World’s 1st head transplant to be carried out on Chinese patient; doctors still determined amid criticisms

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“We have the scientists, the experts, the teams in the U.S., South Korea and China working it and when we are ready to inform the public, we will do it.” – Dr. Sergio Canavero.

“Many great scientific ideas are born out of crazy ideas that turned out to be right so we can’t completely turn a blind eye to this, but there has to be some mechanistic aspect to it, which I’m not seeing,” Dr. Robert Brownstone, Canavero’s critic.

The world’s first head transplant, in case you haven’t heard of it, or even crossed your mind it would even be possible, is supposed to take place around December 2017, but has been delayed. The Russian volunteer Valery Spiridonov who was announced to be the first recipient of the surgery has backed out because “the doctor couldn’t promise him what he so wished for: that he would be able to have a normal life, walk again, or that he would even survive the surgery.”

There is no definitive date as of now when the world’s 1st head transplant would happen, but The Science Page mentioned it would likely take place within the first quarter of 2018.

Neurosurgeon Sergio Canavero said that the surgery will be carried out on a Chinese patient instead. He said in an article by Business Insider that he will soon complete this transplant procedure with two people — a Chinese national who remains anonymous and a brain-dead organ donor (or should we say body donor). The head of the former will be attached to the body of the latter.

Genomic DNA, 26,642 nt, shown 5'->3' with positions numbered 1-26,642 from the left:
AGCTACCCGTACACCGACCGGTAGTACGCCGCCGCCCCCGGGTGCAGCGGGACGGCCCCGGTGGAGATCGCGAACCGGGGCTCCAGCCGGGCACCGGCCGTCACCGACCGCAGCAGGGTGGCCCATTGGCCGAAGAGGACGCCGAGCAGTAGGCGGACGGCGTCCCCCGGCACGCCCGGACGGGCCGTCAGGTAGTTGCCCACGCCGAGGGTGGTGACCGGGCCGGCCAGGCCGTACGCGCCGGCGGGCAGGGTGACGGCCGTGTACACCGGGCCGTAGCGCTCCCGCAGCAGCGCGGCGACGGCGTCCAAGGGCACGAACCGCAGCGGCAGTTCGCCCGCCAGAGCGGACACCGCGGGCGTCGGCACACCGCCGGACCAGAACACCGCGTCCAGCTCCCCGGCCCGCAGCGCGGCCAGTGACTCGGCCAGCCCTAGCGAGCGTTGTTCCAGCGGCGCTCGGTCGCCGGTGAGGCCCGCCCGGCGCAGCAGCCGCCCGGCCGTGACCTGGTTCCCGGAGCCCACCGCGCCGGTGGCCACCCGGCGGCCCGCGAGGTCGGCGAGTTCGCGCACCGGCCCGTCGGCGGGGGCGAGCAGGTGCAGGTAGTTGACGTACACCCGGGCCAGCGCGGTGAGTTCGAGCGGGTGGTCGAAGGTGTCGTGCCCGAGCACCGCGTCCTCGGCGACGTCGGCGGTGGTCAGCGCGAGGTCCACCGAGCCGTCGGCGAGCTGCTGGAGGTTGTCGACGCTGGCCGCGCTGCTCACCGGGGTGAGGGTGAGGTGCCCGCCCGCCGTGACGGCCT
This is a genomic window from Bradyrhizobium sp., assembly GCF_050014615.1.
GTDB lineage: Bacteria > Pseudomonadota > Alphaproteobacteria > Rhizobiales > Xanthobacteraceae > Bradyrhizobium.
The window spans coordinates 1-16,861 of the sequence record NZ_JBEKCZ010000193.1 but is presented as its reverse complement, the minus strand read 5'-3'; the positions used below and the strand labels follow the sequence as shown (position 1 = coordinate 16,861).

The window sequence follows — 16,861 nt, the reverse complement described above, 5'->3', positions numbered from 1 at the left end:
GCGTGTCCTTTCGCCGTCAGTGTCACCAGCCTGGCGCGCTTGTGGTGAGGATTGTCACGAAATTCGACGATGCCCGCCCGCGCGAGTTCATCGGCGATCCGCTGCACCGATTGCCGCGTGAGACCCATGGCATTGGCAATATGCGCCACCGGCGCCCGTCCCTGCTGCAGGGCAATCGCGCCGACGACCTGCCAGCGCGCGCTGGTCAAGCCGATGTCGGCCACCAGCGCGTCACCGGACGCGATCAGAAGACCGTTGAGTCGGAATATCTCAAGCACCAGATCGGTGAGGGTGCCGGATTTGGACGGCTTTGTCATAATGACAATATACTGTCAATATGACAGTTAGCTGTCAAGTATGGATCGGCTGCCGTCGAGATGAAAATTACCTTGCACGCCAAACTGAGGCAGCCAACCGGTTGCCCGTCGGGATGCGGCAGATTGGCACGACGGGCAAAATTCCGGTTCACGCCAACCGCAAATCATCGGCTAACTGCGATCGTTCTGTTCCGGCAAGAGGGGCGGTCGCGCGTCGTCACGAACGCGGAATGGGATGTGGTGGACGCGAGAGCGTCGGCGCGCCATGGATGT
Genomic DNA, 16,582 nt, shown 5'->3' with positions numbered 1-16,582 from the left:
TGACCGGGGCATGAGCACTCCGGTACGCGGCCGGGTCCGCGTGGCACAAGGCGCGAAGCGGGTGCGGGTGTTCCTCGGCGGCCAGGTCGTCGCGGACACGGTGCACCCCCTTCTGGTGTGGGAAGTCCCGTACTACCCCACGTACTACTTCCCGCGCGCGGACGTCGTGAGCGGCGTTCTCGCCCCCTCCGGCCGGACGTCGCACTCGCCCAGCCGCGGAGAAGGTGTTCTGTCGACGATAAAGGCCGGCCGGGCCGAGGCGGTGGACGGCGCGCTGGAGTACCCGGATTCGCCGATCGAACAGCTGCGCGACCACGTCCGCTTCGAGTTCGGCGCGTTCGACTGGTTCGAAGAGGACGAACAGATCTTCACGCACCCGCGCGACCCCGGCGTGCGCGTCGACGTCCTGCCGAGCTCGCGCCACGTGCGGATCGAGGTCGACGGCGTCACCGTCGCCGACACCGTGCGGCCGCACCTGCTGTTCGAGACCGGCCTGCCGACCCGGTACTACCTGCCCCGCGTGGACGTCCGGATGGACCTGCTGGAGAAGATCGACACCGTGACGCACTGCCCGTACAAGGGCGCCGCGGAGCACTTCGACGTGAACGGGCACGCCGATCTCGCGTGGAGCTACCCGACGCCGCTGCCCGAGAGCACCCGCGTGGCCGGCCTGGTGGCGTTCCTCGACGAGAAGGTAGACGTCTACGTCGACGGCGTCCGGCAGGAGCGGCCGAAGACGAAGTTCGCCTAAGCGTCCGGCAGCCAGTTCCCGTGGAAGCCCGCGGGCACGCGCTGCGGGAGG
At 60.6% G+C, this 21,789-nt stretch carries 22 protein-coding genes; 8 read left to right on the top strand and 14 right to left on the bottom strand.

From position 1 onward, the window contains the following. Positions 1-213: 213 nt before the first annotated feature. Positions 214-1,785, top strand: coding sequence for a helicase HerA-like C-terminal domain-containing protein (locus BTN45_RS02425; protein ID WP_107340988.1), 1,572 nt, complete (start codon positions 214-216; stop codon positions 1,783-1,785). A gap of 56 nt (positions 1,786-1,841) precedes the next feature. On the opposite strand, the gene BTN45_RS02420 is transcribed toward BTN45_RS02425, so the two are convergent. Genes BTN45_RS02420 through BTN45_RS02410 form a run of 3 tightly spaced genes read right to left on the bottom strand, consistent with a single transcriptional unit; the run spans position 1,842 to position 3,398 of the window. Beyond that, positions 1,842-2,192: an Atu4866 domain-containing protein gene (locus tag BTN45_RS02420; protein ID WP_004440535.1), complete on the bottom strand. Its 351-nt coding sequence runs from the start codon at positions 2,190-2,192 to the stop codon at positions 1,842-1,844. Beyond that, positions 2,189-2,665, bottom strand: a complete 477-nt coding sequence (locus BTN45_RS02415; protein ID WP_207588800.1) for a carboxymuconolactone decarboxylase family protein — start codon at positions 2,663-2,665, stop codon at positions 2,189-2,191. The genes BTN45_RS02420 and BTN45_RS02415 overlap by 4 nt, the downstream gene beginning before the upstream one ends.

Canavero’s procedure is dubbed HEAVEN, short for head anastomosis venture. What a coincidence it would be for speaking of heaven, after the disconnected head go on a state of near-death experience, he might just prove or witness if the afterlife exists when he comes back to a new body.

In the first of his experiments, Canavero claimed to have severed then reconnected the spinal cord of a dog. And in one of his recent publications, he claimed to have severed and reconnected the spinal cords of mice as a proof-of-concept for the surgery. The spinal cords were reattached using a special solution called polyethylene glycol (PEG); a common laboratory tool used to encourage cells to fuse. In less scientific terms, let’s call it “glue”.

Canavero said he’d been studying the concept of this breakthrough of transplant for more than a decade before he picked up Mary Shelley’s classic novel: Frankenstein. After reading it, he said he realized his planned procedure lacked a critical component: electricity. James FitzGerald, a neurosurgeon at the University of Oxford, told Business Insider that PEG can be paired with “large pulses of electricity” to entice fibers into merging. “Electricity has the power to speed up regrowth,” Canavero said.

Still, FitzGerald stands that Canavero’s plans to use it to fuse two spinal cords are unrealistic. “I simply don’t think the reports of joining spinal cords together are credible,” he said. A statement which was agreed to by Robert Brownstone, a professor of neurosurgery and the Brain Research Trust Chair of Neurosurgery at the University College London.

Despite criticism from other scientists, Canavero is determined to make it happen. “There are so-called experts who have no experience because they have never done this before. They say ‘no this will never happen.’ I work on it,” he said.

As a reader, what do you think? Maybe it does need a bit more polishing. But for the argument if it is possible or not, I leave this thought here: Back in ancient times, you’d be called crazy if you ever consider that it is possible to talk to  someone who’s thousands of miles away, or that “flying machines” would ever exist; and if it did, it’s called magic.

Watch this video shared by SCIENCR via Youtube:

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